Monday, October 31, 2011

Covering the Tab

9 Overlook an offense and bond a friendship;
   fasten on to a slight and—good-bye, friend! 
(Proverbs 17:9 The Message)

The Amplified Bible puts this passage this way:  He who covers and forgives an offense seeks love, but he who repeats or harps on a matter separates even close friends.  To cover an offense is more than just overlooking it in a casual manner, responding with a flippant attitude that "it didn't really matter".  Sometimes, I think we get a little confused with what it means to overlook an offense.  You see, in friendship, there will be repeated offenses - that is a given.  We don't set out to offend, but we find ourselves doing it sometimes without really noticing how our actions, words, or slights bring offense to another.  The Amplified Bible is a little clearer about the process of "bonding a friendship".  There is the process of overlooking the offense, and the subsequent process of forgiving it!

When a friend and I go to a restaurant for a meal, we often "cover" the check for each other (taking turns "covering" the bill).  What we are doing is taking care of the debt of that other person's meal.  Now, take that to the idea of the other person at the table having offended you.  When you "cover" that offense, you are actually cancelling out the debt of that offense.  There is a willingness on our part to "step up" to cover the offense - to relieve the other of that offense.  It is a continual thing - we must always keep the "accounts" square in friendship - not allowing anything to stand as an unforgiven "debt".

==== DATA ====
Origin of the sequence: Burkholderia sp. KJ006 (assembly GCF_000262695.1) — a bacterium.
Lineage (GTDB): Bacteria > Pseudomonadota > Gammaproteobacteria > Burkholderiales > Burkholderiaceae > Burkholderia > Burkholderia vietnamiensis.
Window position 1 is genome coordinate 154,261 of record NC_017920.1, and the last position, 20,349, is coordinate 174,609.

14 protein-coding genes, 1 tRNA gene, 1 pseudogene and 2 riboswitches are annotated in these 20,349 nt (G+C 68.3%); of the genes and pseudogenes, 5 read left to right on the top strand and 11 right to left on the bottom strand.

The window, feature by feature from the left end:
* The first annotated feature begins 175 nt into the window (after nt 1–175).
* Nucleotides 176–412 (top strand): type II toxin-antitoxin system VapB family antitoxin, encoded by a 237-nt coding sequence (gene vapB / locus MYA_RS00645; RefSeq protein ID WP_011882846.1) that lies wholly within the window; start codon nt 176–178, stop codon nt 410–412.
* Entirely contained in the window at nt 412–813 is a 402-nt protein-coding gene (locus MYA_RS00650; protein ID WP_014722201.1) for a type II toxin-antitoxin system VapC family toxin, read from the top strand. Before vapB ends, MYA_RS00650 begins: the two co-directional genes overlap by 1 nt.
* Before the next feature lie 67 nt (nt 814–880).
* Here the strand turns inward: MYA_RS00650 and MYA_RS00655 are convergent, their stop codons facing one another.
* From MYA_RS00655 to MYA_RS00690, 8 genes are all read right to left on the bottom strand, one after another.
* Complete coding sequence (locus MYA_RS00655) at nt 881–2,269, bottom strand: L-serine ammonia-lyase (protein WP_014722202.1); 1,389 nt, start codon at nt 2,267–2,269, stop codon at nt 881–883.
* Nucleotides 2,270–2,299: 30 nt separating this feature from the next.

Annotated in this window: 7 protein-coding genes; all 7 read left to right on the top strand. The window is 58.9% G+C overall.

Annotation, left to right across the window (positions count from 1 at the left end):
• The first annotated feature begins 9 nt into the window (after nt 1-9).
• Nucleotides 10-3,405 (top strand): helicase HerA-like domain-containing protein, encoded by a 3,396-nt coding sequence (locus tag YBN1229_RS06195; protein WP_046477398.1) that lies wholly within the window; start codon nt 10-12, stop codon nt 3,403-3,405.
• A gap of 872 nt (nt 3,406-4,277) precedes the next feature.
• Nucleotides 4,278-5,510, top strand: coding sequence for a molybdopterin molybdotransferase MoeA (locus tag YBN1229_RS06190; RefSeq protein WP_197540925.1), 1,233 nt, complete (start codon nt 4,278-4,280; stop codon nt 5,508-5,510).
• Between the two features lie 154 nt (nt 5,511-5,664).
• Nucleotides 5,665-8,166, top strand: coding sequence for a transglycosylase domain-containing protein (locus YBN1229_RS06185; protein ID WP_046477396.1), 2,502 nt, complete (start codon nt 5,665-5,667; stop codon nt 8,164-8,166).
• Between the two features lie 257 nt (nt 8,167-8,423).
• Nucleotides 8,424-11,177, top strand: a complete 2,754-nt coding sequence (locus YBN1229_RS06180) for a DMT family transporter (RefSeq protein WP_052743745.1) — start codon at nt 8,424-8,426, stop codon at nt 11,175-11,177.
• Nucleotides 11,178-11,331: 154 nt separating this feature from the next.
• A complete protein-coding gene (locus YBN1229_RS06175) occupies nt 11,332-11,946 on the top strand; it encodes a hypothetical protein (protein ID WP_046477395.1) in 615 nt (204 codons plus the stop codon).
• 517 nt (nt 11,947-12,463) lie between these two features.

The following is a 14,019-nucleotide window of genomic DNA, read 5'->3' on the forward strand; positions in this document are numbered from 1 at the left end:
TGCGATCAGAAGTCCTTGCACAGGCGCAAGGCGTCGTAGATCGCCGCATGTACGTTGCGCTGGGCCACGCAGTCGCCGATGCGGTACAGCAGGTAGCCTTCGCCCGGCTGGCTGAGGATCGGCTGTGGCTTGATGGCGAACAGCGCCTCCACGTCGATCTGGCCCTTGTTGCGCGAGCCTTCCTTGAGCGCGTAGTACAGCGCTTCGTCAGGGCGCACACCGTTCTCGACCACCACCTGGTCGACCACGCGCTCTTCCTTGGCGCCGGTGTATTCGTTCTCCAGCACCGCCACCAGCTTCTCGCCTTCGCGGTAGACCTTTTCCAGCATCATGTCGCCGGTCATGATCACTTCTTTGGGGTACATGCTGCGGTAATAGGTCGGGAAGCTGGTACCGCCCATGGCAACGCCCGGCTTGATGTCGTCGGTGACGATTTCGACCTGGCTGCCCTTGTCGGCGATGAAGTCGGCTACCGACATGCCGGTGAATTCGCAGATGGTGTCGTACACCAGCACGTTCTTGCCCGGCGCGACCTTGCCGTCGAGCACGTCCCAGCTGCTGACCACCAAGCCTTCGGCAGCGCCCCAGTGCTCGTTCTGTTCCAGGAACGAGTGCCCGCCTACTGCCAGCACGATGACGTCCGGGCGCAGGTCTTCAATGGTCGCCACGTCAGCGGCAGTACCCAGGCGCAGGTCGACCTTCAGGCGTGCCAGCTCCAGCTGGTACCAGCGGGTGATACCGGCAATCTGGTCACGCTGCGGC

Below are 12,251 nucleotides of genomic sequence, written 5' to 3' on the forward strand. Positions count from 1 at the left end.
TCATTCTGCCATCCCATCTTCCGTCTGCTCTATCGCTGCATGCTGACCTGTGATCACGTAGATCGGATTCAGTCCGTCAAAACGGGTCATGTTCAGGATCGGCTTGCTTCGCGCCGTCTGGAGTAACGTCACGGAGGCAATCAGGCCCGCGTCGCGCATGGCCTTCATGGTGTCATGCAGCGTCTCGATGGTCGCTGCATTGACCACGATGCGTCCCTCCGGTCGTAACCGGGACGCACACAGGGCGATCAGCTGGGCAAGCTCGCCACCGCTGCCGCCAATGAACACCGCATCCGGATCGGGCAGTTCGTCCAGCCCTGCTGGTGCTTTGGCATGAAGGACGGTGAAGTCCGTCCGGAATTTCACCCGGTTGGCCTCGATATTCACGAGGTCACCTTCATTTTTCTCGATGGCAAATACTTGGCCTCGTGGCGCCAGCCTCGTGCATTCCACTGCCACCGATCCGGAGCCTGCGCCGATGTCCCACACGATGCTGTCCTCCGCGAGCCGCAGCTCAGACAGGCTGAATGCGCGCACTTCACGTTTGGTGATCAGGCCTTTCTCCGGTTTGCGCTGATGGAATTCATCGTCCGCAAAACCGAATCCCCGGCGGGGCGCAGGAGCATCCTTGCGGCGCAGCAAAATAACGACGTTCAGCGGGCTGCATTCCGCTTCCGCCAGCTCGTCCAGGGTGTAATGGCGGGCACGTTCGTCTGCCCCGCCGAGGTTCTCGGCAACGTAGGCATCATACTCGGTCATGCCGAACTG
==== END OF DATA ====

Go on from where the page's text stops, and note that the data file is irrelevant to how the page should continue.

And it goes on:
This type of friend is highly coveted indeed.  The type of friend that repeats, or harps on an offense constantly reminds the one who has committed the offense that there is a "debt" owed.  We have a natural tendency to rehearse that which another "owes" - kind of like when an accountant goes over and over the books to keep accurate tallies on the debits and credits on the accounts.  Rehearsing the "debt" not only damages the original relationship, but the relationship others will have with that individual down the road.  

We actually influence the way others see or friends by the things we allow to be repeated about them.  We may find ourselves repeating an offense - sharing how we were slighted by that other person - without realizing that the repeating of that offense (matter) is really damaging that individual's reputation in the eyes of another (not to mention how God must feel about it).  The negative we allow to be spoken will never result in a positive relationship with another.  We must guard our words - quickly letting go of the offenses that we really don't need to hold onto anyway.

The idea of "covering" the debt of another is perfectly exemplified for us in the action of the Cross.  Jesus fully "covered" our debt for sin - taking full responsibility and making full restitution for our debt.  When he asks for us to "cover" the slights of another with the same grace he extends to us, he is really not asking what he was not willing to do himself.